Union warns Scotrail of strike ballot in driver dispute
A transport union is preparing a strike ballot in a row over train driver cover on ScotRail services.
The TSSA union has written to the railway operator warning of a "near complete breakdown of industrial relations" regarding the dispute.
The union claims ScotRail changed contracts for driver team managers, responsible for training drivers and monitoring the newly qualified, so they have to cover train drivers' shifts.
The change in terms to cover driver absences included a salary increase and a rest day working payment of £375.
The TSSA said this has implications for other workers but claims it was excluded from negotiations on this and other issues.
TSSA general secretary Manuel Cortes said: "ScotRail wouldn't need to force driver train managers to cover shifts if they had employed enough drivers in the first place.
"As always Abellio are trying to do things on the cheap and it's blowing up in their face.
"ScotRail has systematically and deliberately excluded our union from talks.
"We believe this is a cynical and deliberate attempt to undermine our union and deny our members their right to representation and a voice in their workplace.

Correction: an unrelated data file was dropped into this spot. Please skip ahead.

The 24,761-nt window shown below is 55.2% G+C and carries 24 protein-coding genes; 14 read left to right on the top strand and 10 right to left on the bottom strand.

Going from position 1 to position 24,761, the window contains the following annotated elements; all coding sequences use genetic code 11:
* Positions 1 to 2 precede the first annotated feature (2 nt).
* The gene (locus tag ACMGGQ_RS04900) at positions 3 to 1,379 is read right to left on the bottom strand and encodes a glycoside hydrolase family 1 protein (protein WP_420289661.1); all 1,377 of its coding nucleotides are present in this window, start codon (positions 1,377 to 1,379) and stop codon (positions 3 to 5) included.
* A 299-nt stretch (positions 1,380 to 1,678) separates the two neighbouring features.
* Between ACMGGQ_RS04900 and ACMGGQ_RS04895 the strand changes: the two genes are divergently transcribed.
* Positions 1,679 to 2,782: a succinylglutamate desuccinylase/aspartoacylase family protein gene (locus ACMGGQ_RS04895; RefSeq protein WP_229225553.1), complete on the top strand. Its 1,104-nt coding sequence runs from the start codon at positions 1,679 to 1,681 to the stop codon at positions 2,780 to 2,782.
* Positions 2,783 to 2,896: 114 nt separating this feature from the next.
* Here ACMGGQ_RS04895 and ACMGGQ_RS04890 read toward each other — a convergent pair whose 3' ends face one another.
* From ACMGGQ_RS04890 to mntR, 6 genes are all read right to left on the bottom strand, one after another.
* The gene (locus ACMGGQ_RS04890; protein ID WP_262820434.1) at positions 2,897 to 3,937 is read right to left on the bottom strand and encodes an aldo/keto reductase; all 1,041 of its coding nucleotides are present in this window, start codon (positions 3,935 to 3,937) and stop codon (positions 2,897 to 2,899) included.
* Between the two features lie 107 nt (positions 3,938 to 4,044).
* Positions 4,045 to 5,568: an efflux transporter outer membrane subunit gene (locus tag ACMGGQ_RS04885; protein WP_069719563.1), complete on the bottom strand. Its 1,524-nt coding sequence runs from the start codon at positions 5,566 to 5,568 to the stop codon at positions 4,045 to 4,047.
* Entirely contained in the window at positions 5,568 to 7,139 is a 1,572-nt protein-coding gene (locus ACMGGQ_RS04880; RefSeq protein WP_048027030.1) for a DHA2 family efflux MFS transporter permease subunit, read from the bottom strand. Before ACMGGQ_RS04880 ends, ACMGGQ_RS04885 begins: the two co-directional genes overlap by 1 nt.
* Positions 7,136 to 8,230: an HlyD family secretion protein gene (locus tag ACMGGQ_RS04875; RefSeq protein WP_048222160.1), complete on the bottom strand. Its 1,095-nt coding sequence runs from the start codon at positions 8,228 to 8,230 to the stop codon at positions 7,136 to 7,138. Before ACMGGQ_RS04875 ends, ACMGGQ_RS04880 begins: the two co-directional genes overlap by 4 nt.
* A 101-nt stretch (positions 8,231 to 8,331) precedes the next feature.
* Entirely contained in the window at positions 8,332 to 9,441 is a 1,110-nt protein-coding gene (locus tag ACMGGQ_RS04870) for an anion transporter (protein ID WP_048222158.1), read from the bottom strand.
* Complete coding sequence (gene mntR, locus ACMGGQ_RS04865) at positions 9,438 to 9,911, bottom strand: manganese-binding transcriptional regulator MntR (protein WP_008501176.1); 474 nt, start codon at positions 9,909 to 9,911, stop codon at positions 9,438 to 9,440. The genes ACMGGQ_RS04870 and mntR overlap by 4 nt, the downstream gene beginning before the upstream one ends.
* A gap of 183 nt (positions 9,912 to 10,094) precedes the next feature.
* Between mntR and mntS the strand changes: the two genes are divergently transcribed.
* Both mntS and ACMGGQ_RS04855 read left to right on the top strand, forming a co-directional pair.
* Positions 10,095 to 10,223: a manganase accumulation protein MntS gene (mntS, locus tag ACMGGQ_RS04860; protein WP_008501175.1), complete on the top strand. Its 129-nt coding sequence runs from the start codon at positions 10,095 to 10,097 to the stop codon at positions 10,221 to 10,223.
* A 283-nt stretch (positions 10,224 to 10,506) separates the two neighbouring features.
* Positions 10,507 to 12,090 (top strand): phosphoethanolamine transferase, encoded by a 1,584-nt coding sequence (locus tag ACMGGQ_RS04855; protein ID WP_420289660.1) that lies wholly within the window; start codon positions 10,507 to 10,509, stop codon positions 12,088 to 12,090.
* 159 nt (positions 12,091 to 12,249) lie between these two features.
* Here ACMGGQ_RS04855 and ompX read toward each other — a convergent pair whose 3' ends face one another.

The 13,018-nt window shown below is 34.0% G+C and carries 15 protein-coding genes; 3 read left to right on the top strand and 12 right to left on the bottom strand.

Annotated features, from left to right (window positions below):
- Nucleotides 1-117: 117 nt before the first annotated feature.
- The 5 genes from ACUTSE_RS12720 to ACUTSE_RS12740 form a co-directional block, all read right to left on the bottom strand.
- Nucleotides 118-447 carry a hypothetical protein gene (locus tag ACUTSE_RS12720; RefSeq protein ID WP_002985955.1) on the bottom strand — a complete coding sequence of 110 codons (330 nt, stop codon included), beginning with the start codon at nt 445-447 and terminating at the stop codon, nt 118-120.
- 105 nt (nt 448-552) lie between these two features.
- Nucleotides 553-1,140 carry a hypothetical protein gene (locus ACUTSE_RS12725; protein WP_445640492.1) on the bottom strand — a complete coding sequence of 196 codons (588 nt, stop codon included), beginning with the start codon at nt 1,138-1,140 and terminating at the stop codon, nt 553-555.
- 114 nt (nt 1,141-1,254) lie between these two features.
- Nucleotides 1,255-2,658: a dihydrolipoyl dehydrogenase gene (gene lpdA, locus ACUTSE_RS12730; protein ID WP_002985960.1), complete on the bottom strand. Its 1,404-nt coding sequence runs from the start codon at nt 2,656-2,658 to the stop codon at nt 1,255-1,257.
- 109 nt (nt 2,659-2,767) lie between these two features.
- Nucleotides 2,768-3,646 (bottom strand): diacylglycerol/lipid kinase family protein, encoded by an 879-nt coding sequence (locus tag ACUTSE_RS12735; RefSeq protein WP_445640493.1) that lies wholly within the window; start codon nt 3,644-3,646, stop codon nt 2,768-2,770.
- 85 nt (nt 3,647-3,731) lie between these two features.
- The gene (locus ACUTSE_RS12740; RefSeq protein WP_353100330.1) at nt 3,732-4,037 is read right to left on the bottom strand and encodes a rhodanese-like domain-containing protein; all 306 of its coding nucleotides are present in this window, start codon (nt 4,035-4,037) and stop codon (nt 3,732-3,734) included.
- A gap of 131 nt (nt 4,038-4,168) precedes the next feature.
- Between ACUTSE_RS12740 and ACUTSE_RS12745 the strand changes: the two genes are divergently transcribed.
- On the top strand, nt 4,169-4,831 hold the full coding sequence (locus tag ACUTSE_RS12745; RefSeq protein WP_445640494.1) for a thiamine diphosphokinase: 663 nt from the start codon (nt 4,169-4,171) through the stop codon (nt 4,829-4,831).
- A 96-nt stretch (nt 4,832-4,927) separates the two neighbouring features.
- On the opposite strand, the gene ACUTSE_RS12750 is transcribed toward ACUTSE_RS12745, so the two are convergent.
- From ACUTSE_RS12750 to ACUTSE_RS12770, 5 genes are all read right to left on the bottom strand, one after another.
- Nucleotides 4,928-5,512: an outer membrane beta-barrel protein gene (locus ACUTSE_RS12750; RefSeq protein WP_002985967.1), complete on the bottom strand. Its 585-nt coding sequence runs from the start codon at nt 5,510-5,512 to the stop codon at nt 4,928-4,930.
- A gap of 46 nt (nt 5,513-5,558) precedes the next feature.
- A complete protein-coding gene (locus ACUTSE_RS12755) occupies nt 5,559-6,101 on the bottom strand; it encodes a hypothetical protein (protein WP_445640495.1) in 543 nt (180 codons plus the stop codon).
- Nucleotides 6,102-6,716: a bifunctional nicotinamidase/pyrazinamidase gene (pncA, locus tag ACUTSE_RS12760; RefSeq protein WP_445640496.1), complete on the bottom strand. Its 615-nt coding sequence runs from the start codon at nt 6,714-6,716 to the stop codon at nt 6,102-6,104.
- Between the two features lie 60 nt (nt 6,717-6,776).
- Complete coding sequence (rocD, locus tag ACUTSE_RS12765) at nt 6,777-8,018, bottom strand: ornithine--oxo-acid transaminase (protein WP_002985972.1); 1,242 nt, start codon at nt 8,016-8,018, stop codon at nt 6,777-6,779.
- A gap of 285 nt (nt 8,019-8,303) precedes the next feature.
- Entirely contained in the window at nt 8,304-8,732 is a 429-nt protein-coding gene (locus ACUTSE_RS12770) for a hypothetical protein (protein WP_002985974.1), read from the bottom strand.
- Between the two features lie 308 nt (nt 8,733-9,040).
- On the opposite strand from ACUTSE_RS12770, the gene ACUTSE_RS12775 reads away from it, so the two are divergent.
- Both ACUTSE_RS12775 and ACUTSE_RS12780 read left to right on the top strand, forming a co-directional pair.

"Our members are rightly furious. They are ready and determined to vote for strike action and I will have no hesitation in sending out the ballot papers if ScotRail don't come back to the negotiating table with us."
He called for Transport Secretary Michael Matheson to intervene.
In a letter outlining members' concerns and plans to ballot for industrial action, TSSA Scotland organiser Gary Kelly said there had been "a near complete breakdown of industrial relations" between the union and ScotRail.
A ScotRail spokesman said: "We've been hiring qualified and trainee train drivers to help us make Scotland's railway better.
"While this recruitment and training takes place, we have agreed that our driver team managers will drive trains to avoid cancellations.
"The investment we are making to recruit more drivers is helping us significantly to enhance the day-to-day running of services for our customers."
A Transport Scotland spokeswoman said: "While industrial relations are a matter for ScotRail and the union concerned, we would urge all parties to continue discussion to resolve this dispute at the earliest opportunity."